Alternatively titled, “Why Gavin Rajah Wouldn’t Get Into UCT” and “Get Off My FWIS”
As originally posted on The Urban Mavericks
In the land of ‘#OOTD’s, ‘#FWIS’s and flat lay Instagram posts, it’s really not that difficult to believe that fashion bloggers are vapid, little bimbos flashing around their free designer handbags and going to fancy parties to drink expensive champagne and talk about nothing in particular. And while this does happen on occasion, I think it’s incredibly naive to reduce fashion bloggers to that.
For the last year or so, people have started to distance themselves from the term “fashion blogger” or blogger whatsoever, and as someone who finally feels like they earned their blogger stripes, I was a little touched by this. Part of me wanted to scream, “Come on! You’re not that much better than me – we’re all bloggers here!”, but another part of me realised that maybe they’re right. Modern day bloggers far exceed that label – they’re influencers.
Why influencers? Because how many times do you see a magazine talk about a hot new trend/item/collection and just know they’re talking sponsored trash? Take a second, think about it.
Probably far too many to count – and that’s where the bloggers come in. Bloggers have the authenticity that comes with being a real human being – capable of liking or disliking whatever they want and no one can criticise them for it because their blog is their opinion, and they can use their platform to speak as honestly as they feel about whatever they want.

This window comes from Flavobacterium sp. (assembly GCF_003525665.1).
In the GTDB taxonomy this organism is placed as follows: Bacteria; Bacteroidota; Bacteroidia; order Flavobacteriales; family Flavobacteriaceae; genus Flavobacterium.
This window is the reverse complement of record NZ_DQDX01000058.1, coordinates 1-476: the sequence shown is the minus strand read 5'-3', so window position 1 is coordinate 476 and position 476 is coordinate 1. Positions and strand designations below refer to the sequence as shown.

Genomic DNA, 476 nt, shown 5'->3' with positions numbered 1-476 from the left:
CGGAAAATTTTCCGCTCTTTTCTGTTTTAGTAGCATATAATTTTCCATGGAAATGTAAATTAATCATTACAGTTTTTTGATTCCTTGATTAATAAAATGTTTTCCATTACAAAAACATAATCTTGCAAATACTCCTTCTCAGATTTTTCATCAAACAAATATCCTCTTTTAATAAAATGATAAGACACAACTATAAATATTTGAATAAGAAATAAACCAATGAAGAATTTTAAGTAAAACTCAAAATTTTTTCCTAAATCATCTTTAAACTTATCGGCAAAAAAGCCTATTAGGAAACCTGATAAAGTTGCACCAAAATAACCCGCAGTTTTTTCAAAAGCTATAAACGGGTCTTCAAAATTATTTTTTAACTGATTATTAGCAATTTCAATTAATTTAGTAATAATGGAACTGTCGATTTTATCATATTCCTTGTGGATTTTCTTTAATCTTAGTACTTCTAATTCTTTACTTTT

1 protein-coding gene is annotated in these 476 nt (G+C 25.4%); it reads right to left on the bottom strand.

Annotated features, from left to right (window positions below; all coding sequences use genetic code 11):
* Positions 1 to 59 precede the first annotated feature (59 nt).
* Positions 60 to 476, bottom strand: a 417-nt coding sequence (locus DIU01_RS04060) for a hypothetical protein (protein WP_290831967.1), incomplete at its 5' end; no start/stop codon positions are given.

At the CTFC workshop on The Power Of Blogging, Robynne Kahn Tha Gawd dropped some serious knowledge on the industry, but she started with this: “The first rule about blogging is that there are no rules.” There is no prescribed way to act or blog, as there is in other avenues of fashion (such as traditional print media). Bloggers don’t have to post press releases, and say that everything about that runway show ‘was so amazing!’ or anything like that – and my goodness is it liberating.
That liberation is probably the quintessential difference between working in fashion and being a fashion blogger. I don’t have to worry about how my other clients/advertisers/PR will feel if I tweet, “Hey, Gavin, my love, we’ve seen this dress before” because I have the right as a free agent to say whatever I want. I have the responsibility as an interested human being in fashion who wants the industry to grow to be able to constructively criticise works. I have a voice, a platform, and I can influence people accordingly. Obviously, when you say it like that, it sounds like my inner-sociopath is having a field day, but all I mean is that I can use my personal experiences in life to give people a different outlook on things.
Fashion is not as fickle an industry as people would like to think, and that’s problem number 1. Fashion influences everything we do – from what we see to what we wear, so who wouldn’t want to influence fashion? When you look at the Leandra Medines and Chiara Ferragnis of the world, working with brand powerhouses whilst curating engaging content for their readers, it’s easier to see that blogging is less appearance and more aesthetic – it’s creating that which you want to reflect in the world and having your voice heard.
So the next time someone wants to judge you because you’re taking a photo of your shoes, stare them right in the eyes, prepare your best J. Cole voice and declare: “Get off my FWIS.”